The authors came to this conclusion after studying something decidedly unappetizing: seeds preserved in ancient animal dung. Yes, what we know about these Thanksgiving favorites came from a probe of petrified poo. Please, impress your Auntie Mary with this Turkey Day tidbit only after she’s finished with the pie course.

Study authors ran genetic tests on ancient seeds for 91 plants of the Cucurbita genus — the fancy Latin name for your squashes, pumpkins and gourds. The really wild version of these baseball-sized plants were a bit like your great Uncle Bill after a few holiday martinis.

“They were small, tough and bitter,” author Logan Kistler said.

Lindsay Wyatt, a plant breeder who did not work on the study, but who grew some of these ancient gourds a few years ago, said they were definitely not fit for your holiday menu (unless you didn’t really like your guests?).

“I had to smash them open with a cinder block to get the seeds out, you could crush them pretty easily but they were not knife friendly,” Wyatt said. “They were also so bitter that even after I washed my hands after handling them, when I’d eat my lunch later in the day it made the lunch taste funny.”

Bitter and hard was not a problem for the megafauna of the era, according to the study. The mastodons and giant sloths were strong enough to get through the tough skin. The authors say the large animals had fewer copies of the bitter tasting gene, meaning to them it wasn’t toxic as it was for smaller animals. These large animals actually encouraged wild gourds to grow, grazing so much there was room for these plants. Unable to digest the seeds, the animals would spread the seeds around as they traveled and essentially pooped in different places.

As these animals started to disappear, these wild gourds did, too. What saved the gourd then from extinction were ancient farmers. Our ancestors didn’t mind the tough skin, as gourds could be used to carry liquid in those pre-pottery days. Fisherman also used them to keep their nets afloat. But they had to do something about the taste. So farmers must have cultivated the gourds that weren’t as bitter.

The growing tradition carries on today. “What we grow changes with personal taste and fads and viability, this is not a static discipline; this is a constant evolutionary process with plants,” Kistler said.

Wyatt, who works for Johnny’s Selected Seeds in Winslow, Maine, said even in the last few years market appetite has shaped the variety of gourds.

“I think this is in part because of the Pinterest side of things,” Wyatt said, meaning people want to take pictures of a wider variety of seasonal gourds. “But also with the growing interest in locally grown fruit and vegetables, there is a much wider appreciation of culinary quality these days.”

Her company does what our ancestors did, although the gourds our ancestors grew would likely taste different from the ones Americans like today. Growing fruits and vegetables “is a continual process of improvement,” she said. And tastes vary. Americans like sweeter gourds. Some Asian cultures prefer more neutral tasting gourds with a heavier starch quality that holds up well in cooking.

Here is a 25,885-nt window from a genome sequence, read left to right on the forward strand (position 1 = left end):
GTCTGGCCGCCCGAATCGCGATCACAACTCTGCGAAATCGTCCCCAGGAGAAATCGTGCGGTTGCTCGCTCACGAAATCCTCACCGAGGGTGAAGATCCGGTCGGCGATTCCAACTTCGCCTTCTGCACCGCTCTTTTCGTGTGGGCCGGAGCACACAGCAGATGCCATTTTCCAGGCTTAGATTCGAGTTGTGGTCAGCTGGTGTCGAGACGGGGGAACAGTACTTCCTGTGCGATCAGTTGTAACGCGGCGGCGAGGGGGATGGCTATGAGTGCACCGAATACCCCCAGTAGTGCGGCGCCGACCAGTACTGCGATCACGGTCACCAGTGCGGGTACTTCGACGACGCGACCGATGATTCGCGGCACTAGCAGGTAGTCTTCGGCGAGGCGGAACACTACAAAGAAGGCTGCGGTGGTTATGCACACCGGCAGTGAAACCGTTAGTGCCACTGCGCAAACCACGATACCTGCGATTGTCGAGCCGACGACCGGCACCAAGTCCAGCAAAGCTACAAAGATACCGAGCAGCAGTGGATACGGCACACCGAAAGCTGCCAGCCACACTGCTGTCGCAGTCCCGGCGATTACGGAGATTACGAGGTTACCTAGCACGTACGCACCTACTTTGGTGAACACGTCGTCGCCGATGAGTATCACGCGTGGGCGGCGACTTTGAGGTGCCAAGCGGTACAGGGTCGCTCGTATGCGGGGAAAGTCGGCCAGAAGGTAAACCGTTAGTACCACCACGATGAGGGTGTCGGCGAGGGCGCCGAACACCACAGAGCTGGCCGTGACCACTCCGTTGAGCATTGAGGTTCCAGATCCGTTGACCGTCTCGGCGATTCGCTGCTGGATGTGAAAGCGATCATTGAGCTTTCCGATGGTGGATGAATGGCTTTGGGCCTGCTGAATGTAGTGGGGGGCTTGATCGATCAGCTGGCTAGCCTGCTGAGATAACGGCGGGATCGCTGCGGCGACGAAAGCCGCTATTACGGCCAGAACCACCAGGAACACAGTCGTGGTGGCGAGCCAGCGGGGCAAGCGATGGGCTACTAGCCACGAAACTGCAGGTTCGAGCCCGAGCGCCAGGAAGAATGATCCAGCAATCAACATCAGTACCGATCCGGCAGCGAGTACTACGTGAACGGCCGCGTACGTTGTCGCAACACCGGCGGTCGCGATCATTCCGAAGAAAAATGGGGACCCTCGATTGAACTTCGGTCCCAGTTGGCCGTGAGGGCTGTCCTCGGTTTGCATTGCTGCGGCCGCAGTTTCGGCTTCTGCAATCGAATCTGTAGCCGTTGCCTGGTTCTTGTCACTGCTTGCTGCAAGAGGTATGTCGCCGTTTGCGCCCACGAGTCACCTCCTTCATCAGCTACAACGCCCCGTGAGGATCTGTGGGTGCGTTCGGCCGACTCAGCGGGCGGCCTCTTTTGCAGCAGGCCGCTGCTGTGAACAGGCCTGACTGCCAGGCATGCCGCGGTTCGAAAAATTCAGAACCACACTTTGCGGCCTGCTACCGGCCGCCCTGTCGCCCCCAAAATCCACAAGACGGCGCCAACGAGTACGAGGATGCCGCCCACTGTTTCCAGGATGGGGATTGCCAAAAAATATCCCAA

Daniel Sandweiss, a professor of anthropology and climate studies at the University of Maine, said he appreciated this PNAS study as a reminder of the impact even a tiny population like these ancient ancestors could have on what’s on our table thousands of years later.

“Humans have such a large and sometimes unexpected influence on economies and ecosystems,” Sandweiss said. “The squash we have today are remaining representatives of this genus of plant which otherwise would have been in trouble for survival because of the changing landscape.”

“It’s fascinating to think what impact human intervention can have even through the depth of time,” Sandweiss said.

Climate change, a new technology, your decision to try a different pumpkin pie recipe — all of these factors could change food tradition for thousands of years to come. If that’s too much pressure to think about this holiday, maybe you should consider another current Thanksgiving tradition that has evolved over thousands of years of heavy meals — a nice, long after-dinner nap.

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UCLA suspends players arrested in China

LiAngelo Ball and two teammates on UCLA’s basketball team — who have been suspended indefinitely — publicly apologized after they shoplifted during a trip to China.

After Ball, Cody Riley and Jalen Hill read statements acknowledging their role in an international incident that caused President Donald Trump to take credit for intervening on their behalf, UCLA basketball coach Steve Alford announced their indefinite suspensions.

“They will have to earn their way back,” Alford said.

Riley, in his statement, said he was embarrassed and ashamed “for disappointing my family, my teammates, my coaches, and the entire UCLA community.”

He said he took “full responsibility for the mistake that I’ve made: shoplifting,” and that his actions went “beyond me letting my school down, but I’ve let my country down.”

“To President Trump and the United States government, thank you for taking the time to intervene on our behalf,” he added. “We really appreciate you helping us out.”

Earlier in the day, Trump had tweeted: “Do you think the three UCLA Basketball Players will say thank you President Trump? They were headed for 10 years in jail!”

Ball apologized to his family and teammates, calling the incident a “stupid mistake” and saying he had “learned my lesson.”

Hill, too, apologized to his teammates and family.

“What I did was stupid. There’s no other way to put it,” he said.